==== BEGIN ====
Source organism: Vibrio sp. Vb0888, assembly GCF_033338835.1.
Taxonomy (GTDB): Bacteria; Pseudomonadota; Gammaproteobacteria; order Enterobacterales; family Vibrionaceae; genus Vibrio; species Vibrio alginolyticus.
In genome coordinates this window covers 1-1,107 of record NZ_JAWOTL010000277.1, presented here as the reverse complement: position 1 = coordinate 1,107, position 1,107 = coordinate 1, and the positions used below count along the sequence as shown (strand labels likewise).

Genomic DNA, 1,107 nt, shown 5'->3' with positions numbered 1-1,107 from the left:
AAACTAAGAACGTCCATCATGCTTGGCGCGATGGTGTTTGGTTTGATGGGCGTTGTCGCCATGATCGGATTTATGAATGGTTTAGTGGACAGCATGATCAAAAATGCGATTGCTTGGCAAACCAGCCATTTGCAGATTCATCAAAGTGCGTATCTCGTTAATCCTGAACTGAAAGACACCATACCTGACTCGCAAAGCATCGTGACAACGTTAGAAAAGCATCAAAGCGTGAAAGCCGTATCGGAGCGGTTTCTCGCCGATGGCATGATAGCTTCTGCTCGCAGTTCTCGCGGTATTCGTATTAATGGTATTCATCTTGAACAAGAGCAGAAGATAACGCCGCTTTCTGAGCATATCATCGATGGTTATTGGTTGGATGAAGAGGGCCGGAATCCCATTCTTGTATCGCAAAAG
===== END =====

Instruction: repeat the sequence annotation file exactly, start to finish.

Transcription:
Source organism: Vibrio sp. Vb0888, assembly GCF_033338835.1.
Taxonomy (GTDB): Bacteria; Pseudomonadota; Gammaproteobacteria; order Enterobacterales; family Vibrionaceae; genus Vibrio; species Vibrio alginolyticus.
In genome coordinates this window covers 1-1,107 of record NZ_JAWOTL010000277.1, presented here as the reverse complement: position 1 = coordinate 1,107, position 1,107 = coordinate 1, and the positions used below count along the sequence as shown (strand labels likewise).

Genomic DNA, 1,107 nt, shown 5'->3' with positions numbered 1-1,107 from the left:
AAACTAAGAACGTCCATCATGCTTGGCGCGATGGTGTTTGGTTTGATGGGCGTTGTCGCCATGATCGGATTTATGAATGGTTTAGTGGACAGCATGATCAAAAATGCGATTGCTTGGCAAACCAGCCATTTGCAGATTCATCAAAGTGCGTATCTCGTTAATCCTGAACTGAAAGACACCATACCTGACTCGCAAAGCATCGTGACAACGTTAGAAAAGCATCAAAGCGTGAAAGCCGTATCGGAGCGGTTTCTCGCCGATGGCATGATAGCTTCTGCTCGCAGTTCTCGCGGTATTCGTATTAATGGTATTCATCTTGAACAAGAGCAGAAGATAACGCCGCTTTCTGAGCATATCATCGATGGTTATTGGTTGGATGAAGAGGGCCGGAATCCCATTCTTGTATCGCAAAAG